California court orders billionaire Vinod Khosla to restore public access to beach

news
12 August 2017

A California court has ordered a Silicon Valley billionaire to restore access to a popular beach that he closed off for his private use, in a major win for public lands advocates who have been fighting the venture capitalist for years.

An appeals court ruled on Thursday that Vinod Khosla, who runs the venture capital firm Khosla Ventures and co-founded the tech company Sun Microsystems, reopen the gates to Martins Beach in northern California by his property.

According to commentators, the decision comes as a major blow to Khosla and other wealthy landowners who have been trying to buy up beaches along the California coast and turn public lands into private property.

The beach was at one time a popular destination for fishing, surfing and other recreational activities for nearly a century, and the previous owners had also provided a general store and public restroom.

But after Khosla bought the property and in 2010, he closed public access, and put up signs warning against trespassing.

Khosla, who has a net worth of $1.55 billion and does not live on the property, has faced multiple lawsuits and legislative efforts to get him to open up the gate to the beach near Half Moon Bay, about 30 miles south of San Francisco.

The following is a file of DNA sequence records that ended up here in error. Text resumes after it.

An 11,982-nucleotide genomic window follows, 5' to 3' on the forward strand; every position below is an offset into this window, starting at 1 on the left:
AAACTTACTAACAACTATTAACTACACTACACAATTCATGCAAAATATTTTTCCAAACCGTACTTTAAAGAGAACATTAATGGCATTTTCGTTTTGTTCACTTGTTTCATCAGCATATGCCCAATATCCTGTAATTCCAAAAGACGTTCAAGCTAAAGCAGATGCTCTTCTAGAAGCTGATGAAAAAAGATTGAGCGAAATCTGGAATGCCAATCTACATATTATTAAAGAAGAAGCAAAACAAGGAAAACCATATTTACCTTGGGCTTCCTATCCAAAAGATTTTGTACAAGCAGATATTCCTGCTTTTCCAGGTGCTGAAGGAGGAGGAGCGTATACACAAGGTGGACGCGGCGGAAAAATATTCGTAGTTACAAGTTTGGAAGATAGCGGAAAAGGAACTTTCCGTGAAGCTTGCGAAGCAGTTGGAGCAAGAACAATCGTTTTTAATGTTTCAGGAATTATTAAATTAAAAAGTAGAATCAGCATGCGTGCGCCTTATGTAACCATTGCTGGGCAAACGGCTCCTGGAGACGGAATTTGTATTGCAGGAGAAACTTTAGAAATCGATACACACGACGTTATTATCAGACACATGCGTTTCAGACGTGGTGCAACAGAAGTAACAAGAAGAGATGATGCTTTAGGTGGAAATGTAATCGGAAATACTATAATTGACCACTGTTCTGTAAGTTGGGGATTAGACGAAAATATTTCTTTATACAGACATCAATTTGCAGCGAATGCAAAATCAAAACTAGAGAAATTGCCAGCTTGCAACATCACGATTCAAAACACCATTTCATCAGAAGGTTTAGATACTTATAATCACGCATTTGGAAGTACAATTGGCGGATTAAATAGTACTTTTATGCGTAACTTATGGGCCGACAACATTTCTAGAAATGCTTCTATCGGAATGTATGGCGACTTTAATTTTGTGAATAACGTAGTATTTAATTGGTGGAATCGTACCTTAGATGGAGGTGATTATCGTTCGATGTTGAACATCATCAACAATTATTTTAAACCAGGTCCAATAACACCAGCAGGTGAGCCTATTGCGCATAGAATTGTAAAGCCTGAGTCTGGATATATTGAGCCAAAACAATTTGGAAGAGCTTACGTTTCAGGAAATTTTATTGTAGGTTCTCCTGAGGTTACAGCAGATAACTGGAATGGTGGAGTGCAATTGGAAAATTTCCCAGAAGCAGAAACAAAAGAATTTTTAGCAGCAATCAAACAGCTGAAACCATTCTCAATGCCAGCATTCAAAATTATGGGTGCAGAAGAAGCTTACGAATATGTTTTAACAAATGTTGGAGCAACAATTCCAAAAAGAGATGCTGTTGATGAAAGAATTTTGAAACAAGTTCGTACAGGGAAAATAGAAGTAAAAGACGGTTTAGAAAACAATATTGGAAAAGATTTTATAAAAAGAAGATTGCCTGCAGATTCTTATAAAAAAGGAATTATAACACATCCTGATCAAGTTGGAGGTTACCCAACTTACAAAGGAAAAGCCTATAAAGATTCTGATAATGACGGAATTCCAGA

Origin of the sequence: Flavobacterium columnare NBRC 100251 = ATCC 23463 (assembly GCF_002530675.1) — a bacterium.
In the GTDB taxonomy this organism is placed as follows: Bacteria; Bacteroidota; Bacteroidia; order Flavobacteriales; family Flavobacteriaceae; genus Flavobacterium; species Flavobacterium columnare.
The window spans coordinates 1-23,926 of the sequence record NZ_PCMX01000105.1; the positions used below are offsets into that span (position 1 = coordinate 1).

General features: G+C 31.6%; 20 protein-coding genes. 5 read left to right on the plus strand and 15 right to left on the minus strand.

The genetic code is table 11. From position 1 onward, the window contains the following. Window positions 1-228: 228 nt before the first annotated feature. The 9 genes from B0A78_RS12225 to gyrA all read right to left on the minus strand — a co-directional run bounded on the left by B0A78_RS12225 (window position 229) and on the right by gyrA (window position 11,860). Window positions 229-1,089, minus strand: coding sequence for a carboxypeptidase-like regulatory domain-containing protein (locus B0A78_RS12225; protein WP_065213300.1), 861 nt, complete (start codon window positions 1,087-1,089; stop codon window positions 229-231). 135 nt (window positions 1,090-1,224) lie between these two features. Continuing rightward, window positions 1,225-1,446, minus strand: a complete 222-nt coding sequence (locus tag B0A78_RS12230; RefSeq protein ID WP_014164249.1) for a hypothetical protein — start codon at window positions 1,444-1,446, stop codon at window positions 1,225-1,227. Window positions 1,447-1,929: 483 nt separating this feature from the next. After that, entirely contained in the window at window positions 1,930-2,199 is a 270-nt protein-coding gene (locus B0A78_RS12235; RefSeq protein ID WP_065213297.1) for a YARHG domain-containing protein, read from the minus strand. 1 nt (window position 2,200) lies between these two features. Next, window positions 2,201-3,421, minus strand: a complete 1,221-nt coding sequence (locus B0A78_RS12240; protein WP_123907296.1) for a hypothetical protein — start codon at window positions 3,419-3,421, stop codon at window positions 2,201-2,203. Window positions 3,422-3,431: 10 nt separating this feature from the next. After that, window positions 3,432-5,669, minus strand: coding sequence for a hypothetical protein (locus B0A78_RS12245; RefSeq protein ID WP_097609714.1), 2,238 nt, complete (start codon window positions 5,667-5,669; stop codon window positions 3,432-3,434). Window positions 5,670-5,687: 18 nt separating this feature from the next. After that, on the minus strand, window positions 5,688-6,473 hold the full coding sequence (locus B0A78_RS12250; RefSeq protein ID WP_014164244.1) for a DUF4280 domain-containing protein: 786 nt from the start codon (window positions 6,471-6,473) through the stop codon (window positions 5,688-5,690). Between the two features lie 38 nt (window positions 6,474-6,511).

The law in California state requires that all beaches be open to the public up to the ''mean high tide line''.

According to the court ruling, the two companies Khosla started to manage the property did not obtain a coastal development permit before closing the coast to the public.

Khosla even went to the extent of hiring guards to keep people off the property. The Surfrider Foundation subsequently took Khosla to court and sought a return of beach access for the public.

''This is not simply a win for surfers in San Mateo County," Angela Howe, Surfrider Foundation's legal director, said in a statement. ''This is a win for all of the beach going public that wish to enjoy California's beautiful 1100-mile coastline."





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